Last Updated on June 13, 2019, by eNotes Editorial. Word Count: 664
Yvain by Chrétien de Troyes is the story of a knight who seeks to regain his honor after he breaks a promise. It was originally written in French and was likely composed in the second half of the twelfth century.
The story starts in King Arthur's court. Calogrenant, a knight, tells a story of a time when he was bested by another knight. The incident took place by a magic spring with water that, when poured, conjured an immense storm. He says that the encounter brought great shame to him; he's mocked by another member of the court for his folly.
Yvain, hearing the story, decides that he is going to make things right. King Arthur wants to see the things that Calogrenant described and offers to let other knights accompany him. Yvain sneaks out ahead of them, wanting to complete the quest he said he would undertake on his own. Yvain arrives at the spring, battles the knight, and then pursues the seriously wounded man when he enters a castle, where Yvain is trapped.
If not for a maid, Lunete, who gifts him a magic ring that makes him invisible, Yvain would be killed by the men who search the area for him. The knight dies, leaving his wife a widow. When Yvain sees Lady Laudine, the knight's widow, he falls in love. Lunete helps convince Lady Laudine to take a new husband; she decides to do so and accepts Yvain's proposal.
When King Arthur's group arrives at the spring and pours the water on the ground, Yvain responds. His armor conceals his identity. He battles the man who mocked Calogrenant and him at court and wins. Everyone returns to Yvain's new estate for fun and games. However, after a week, Sir Gawain convinces Yvain to go with King Arthur and the others to participate in the tournaments being held. Lady Laudine says he can go, as long as he returns within a year. She also gives him a ring that will keep him from harm—if he keeps thinking of the woman he loves.
Yvain does so well at the tournaments that he doesn't return as promised. He only remembers his promise when she sends someone to collect the ring and tell Yvain off for being a liar. Yvain doesn't take this well. He goes into the forest and lives, naked and starving, until a hermit finds him and takes care of him with food and water. When the Lady of Noroison finds Yvain sleeping nude, she and her ladies heal him with a magic cream. He helps the Lady of Noroison with a problem she's having with a man who is invading her lands—then leaves, even though she offers marriage.
Yvain embarks on a series of adventures, including battling a fire-breathing serpent. He saves a lion from the serpent, and the lion begins to travel with him. Next, he slays a giant who holds a baron's four sons captive. Yvain asks after this to be known as the Knight with the Lion. He then saves Lunete from being burned alive by Lady Laudine, who was convinced by a courtier that she acted with false intentions when she convinced Lady Laudine to marry Yvain. He also fights on behalf of one of the daughters of the departed Lord of Noire Espine, who is being cheated of her inheritance by her older sister. He wins against Sir Gawain, who, upon recognizing Yvain after an entire day of fighting, gives in. However, Yvain doesn't agree with that decision and tries to let Gawain win. King Arthur then decides that the young sister should get the rights to her property back. Lastly, he slays the sons of evil for the King of the Isle of Damsels. He kills one son, and the lion kills the other.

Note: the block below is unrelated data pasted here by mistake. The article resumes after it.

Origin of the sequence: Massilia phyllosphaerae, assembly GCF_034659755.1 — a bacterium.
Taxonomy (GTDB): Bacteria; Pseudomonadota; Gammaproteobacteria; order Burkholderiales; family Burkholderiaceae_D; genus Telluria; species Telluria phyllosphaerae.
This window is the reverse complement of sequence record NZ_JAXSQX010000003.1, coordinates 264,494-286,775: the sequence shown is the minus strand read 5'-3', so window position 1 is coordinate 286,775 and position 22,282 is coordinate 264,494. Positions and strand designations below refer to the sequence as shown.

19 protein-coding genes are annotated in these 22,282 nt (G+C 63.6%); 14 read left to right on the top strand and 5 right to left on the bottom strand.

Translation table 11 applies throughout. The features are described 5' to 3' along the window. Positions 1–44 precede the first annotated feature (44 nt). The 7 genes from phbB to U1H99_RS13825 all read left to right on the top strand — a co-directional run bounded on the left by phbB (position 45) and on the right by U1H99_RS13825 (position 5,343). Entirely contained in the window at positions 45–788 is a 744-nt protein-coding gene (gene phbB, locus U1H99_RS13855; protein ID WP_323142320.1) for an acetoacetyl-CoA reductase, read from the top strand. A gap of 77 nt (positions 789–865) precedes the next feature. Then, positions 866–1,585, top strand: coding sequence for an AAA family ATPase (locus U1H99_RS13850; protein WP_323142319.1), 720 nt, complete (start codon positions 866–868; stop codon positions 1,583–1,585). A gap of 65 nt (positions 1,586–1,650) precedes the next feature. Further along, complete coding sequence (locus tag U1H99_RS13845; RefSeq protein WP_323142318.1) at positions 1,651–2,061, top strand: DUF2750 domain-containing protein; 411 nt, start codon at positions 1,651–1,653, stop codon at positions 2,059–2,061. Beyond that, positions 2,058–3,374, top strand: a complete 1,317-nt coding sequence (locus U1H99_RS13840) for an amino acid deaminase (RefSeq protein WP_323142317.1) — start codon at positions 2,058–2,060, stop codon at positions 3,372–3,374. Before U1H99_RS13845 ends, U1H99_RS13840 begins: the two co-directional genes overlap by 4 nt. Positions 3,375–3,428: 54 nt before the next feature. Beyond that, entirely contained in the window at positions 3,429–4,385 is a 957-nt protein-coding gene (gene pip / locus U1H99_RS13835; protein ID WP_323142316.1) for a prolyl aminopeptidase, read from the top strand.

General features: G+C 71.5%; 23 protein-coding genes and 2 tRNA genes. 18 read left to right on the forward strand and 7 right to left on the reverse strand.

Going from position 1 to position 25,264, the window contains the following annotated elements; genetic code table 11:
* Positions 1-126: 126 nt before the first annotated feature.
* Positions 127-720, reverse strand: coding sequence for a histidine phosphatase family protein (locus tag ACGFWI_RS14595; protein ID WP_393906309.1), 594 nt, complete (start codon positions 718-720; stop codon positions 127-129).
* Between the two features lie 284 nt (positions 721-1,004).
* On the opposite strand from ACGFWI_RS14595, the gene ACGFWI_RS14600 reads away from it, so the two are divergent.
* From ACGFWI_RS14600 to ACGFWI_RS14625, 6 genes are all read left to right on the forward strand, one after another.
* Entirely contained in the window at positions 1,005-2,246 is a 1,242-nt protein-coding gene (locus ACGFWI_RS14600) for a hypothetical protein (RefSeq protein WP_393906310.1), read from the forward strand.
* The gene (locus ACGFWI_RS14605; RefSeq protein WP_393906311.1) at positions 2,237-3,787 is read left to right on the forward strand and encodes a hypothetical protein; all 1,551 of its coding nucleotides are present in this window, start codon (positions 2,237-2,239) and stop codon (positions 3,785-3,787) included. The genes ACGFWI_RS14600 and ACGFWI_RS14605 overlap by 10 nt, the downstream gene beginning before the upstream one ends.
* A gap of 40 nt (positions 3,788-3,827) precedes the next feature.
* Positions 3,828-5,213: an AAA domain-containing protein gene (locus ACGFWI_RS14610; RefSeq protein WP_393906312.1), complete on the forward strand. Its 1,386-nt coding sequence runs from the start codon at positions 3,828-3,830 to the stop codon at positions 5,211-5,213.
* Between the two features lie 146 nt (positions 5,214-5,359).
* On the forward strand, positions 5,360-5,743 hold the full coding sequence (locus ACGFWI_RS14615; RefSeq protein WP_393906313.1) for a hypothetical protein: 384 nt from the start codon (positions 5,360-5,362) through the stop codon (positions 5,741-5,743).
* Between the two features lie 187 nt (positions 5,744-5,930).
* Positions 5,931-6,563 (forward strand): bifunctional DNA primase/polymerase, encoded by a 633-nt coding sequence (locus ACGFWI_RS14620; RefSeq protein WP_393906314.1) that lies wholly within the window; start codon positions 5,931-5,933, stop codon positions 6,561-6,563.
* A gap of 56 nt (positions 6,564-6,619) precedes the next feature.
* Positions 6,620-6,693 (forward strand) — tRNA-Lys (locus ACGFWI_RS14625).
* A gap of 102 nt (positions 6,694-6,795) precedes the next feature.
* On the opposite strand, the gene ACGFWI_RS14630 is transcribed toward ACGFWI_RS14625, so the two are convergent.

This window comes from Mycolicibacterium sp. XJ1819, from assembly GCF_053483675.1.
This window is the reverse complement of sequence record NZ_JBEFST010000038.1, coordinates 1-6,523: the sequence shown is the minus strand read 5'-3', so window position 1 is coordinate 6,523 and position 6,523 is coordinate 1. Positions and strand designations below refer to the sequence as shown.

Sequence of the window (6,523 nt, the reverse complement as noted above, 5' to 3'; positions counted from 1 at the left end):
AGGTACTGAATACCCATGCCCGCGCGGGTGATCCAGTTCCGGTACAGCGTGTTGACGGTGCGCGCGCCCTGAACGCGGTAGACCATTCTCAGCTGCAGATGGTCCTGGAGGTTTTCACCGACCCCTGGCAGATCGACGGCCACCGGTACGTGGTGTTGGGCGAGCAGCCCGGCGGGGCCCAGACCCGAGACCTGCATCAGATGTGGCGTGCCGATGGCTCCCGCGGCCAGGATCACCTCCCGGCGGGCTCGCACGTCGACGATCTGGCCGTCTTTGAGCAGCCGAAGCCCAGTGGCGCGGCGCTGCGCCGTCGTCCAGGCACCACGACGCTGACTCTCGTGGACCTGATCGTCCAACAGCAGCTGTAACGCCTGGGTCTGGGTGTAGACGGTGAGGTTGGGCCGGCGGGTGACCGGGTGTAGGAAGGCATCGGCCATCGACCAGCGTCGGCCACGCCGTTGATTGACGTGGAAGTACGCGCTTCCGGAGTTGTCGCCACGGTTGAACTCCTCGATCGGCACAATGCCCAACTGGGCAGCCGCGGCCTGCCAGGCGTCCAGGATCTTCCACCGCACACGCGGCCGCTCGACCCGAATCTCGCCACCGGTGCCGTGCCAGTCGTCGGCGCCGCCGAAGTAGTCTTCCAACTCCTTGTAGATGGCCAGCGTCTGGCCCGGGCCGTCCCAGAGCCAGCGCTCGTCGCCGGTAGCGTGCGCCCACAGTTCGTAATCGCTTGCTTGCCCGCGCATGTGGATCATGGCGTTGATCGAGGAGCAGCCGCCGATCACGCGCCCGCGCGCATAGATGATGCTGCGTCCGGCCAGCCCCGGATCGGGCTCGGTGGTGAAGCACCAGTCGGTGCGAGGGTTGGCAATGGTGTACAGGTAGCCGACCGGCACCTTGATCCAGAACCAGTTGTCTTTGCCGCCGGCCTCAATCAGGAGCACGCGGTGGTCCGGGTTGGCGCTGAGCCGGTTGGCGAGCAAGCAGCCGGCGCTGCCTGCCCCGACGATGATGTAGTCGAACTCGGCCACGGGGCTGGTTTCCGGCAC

Back at the magic spring, Yvain causes a wild storm that scares Lady Laudine. Lunete convinces Laudine to take back Yvain; she does, and the two reunite.
Last Updated on June 19, 2019, by eNotes Editorial. Word Count: 339
Yvain, the Knight of the Lion (Yvain ou le Chevalier au Lion) was written in the 1170s. It is an Arthurian romance by French poet Chrétien de Troyes. Chrétien was a court poet who wrote in the vernacular and is best known for Arthurian romances into which he inserted new and iconic characters such as Lancelot. Although his work is based on earlier Celtic materials, he handles these in an innovative manner and expresses the values of chivalry and courtly culture in his work. Yvain, as Chrétien's other major works, is written in rhyming eight-syllable couplets, and in certain ways is held to anticipate the novel in its complex structure and development. Rather than simply consisting of loosely connected episodes, it has a distinct plot arc and character development.
The tale opens with Calogrenant recounting an episode in which he encountered a giant and on the giant's advice poured water from a magical spring on a certain stone, bringing forth a violent storm. Esclados, guardian of the spring, challenged Calogrenant to a battle and won. To avenge this humiliation of a relative, Yvain goes to the spring to fight Esclados and wins. The badly wounded knight Esclados returns to his castle and dies slowly. Yvain follows him, and with the aid of the maid Lunete, manages to court and win Esclados' widow, Lady Laudine de Landuc. After much celebration, Yvain decided to return to Britain to defend his honor, promising to return home after one year.
Yvain forgets his promise to Lady Laudine and ashamed when her messenger berates him, goes mad and lives in the woods. After he is rescued from his madness, he rescues a lion from a serpent and the lion becomes his faithful companion. Meanwhile, Lady Laudine has condemned Lunete to death for her part in advancing the marriage. Yvain manages to accomplish several other adventures, rescue Lunete, and eventually Lunete and Yvain and Lady Laudine are all reconciled, return to their castle, and live happily ever after with the faithful lion.